Two weeks camping in a marina on the Seine River, lovely. I actually ran outside in the rain to get the picture above. The sunset was great. This marina is 3 km from the historic centre of Rouen, the capital of Normandy. We are staying in a marina with boat launch ramp so you might think that we would get our boat into the water. I liked the idea of putting it in and leaving it there for a few days. If we have to take it out and put it away every time it doesn’t get used much. In fact we didn’t use it last year and haven’t used it this year. Mike didn’t seem very interested. These days his interest is in riding the bicycles. I thought we could do both. I lost.
Rouen is a lovely town to visit. It does carry the shame of being the site where Jeanne d’Arc was burned alive as a heretic thanks to the influence of the English on her trial. That said, 25 years later she had a second trial, posthumously, where she was vindicated and found innocent. Within 6 years of her original trial, her prophecy that the English would be routed from France and Charles VII would be crowned King of France in Paris had come true. Rouen has a very good multi-media museum about the life of Jeanne d’Arc and her two trials that Mike and I quite enjoyed.
The tourist centre in Rouen will rent you an audio guide to tour the city with. Since I couldn’t find a tour on our telephones, this was very welcome. It makes quite a difference to what Mike and I pick up about a place when we have the audio guides to listen to. As a Canadian, I did find it a little funny when the audio guide said that the Cathédrale Notre-Dame’s tower top was a recent addition, it was built in the 15th century. The heart of Richard the Lionhearted is buried here in the cathedral due to his love of this city. His body is buried in the Loire Valley with his parents. Since Willian the conqueror, the King of England was also the Duke of Normandy and there is discussion about which title was the more important one.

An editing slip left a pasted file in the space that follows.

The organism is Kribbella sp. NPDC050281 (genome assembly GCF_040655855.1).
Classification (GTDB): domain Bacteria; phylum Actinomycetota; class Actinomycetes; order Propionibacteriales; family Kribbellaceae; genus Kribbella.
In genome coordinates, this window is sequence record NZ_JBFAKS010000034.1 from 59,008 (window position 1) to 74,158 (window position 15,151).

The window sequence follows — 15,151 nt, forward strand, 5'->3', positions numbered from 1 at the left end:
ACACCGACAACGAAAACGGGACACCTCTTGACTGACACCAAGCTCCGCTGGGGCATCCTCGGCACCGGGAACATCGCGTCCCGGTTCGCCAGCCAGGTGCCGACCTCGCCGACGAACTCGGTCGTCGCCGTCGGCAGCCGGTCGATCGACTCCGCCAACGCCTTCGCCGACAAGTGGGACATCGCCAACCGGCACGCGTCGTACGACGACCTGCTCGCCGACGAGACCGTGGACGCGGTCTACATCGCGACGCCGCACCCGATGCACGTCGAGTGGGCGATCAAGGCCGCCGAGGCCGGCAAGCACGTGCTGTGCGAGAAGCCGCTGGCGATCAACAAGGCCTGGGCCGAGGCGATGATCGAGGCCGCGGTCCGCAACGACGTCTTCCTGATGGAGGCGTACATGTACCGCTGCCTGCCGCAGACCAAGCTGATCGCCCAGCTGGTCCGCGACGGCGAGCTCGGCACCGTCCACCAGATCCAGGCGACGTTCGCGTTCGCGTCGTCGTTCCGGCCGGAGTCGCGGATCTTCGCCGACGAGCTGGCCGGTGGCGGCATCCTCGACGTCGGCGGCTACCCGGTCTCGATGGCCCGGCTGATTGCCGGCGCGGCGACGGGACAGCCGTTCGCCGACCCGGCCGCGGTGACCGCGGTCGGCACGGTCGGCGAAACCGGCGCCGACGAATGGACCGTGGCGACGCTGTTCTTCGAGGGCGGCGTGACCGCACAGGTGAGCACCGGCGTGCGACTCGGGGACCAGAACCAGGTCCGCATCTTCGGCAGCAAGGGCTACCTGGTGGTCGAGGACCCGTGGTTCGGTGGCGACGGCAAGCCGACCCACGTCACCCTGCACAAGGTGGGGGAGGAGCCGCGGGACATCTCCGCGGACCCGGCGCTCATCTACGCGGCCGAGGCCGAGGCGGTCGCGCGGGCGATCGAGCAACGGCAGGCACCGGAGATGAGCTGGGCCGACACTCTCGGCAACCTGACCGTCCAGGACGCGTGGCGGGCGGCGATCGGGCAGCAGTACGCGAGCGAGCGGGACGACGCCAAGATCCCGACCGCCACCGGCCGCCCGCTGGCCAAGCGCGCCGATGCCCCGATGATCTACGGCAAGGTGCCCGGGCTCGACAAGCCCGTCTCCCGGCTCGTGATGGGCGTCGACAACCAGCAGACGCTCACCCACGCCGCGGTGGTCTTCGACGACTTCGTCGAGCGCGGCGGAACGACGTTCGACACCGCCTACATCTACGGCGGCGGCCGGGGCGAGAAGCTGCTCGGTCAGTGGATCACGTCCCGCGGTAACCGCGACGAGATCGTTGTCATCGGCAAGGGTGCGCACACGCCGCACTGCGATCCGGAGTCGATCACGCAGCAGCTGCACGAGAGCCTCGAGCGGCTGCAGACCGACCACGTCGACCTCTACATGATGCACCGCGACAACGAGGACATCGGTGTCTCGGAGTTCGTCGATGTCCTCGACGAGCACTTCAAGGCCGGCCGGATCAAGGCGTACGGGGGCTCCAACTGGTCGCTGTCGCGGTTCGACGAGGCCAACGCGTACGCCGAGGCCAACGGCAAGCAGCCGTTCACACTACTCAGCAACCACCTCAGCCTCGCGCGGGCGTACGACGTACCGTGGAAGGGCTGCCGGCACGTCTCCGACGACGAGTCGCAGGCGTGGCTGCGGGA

Claude Monet obviously loved this cathedral as well. He made more than thirty paintings of the Cathedral. He was a little strange though. It was only around 10 days before finishing his last cathedral painting that Monet actually entered the cathedral for the first time. In 1895 he selected what he considered to be the twenty best paintings from the series for display in Paris and sold eight of them before the exhibition was over. I read that Claude Monet and his cathedral campaign took a dominating position in the development and promotion of Impressionism in France and all over the world.
Monet and other Impressionism artists appear to love Normandy. Monet had a home nearby in Giverny. Probably Monet’s most famous series was his Water Lilies. He painted approximately 250 oil paintings in this series (1840-1926) that depicts his flower garden. Over 100 pictures of his water lilies can be found here on Wikipedia . I found some of these paintings gorgeous while others where just weird.
Rouen has multiple lovely churches and cathedrals. One building that I first saw on the internet, I was convinced was another of these religious establishments. It turns out that it is actually the Palais de Justice or the Rouen courthouse. It was bombed a few times during the war with the most damage caused just preceding the liberation of the city. The building has since been restored to historic authenticity.
One of the other churches, the Église Saint-Maclou, was built in the 1400s. It is considered by art historians as a jewel of flamboyant Gothic art. One day I might know what that means. The church was severely damaged in the war and after more than 60 years of darkness and silence, the restoration of it is now complete.
Le Gros-Horloge or the Big Clock was built at the end of the 14th century. It is a Renaissance pavilion that spans the street via a low arch. I found it lovely but quite strange. There is a clock on both sides of the arch. Each clock only has a single hand that points to the hour, how unusual.
One of the streets in Rouen is called Rue Massacre or Massacre Street. Rather graphic I thought. I dragged Mike to the Fine Arts museum in Rouen. It wasn’t too big, although after less than 30 minutes Mike swore he had been looking at paintings for hours! In the Impressionism area they had an artistic map of the Seine River. This showed all the places along the Seine where the Impressionists had painted. Every Impressionist that I had ever heard of was shown here.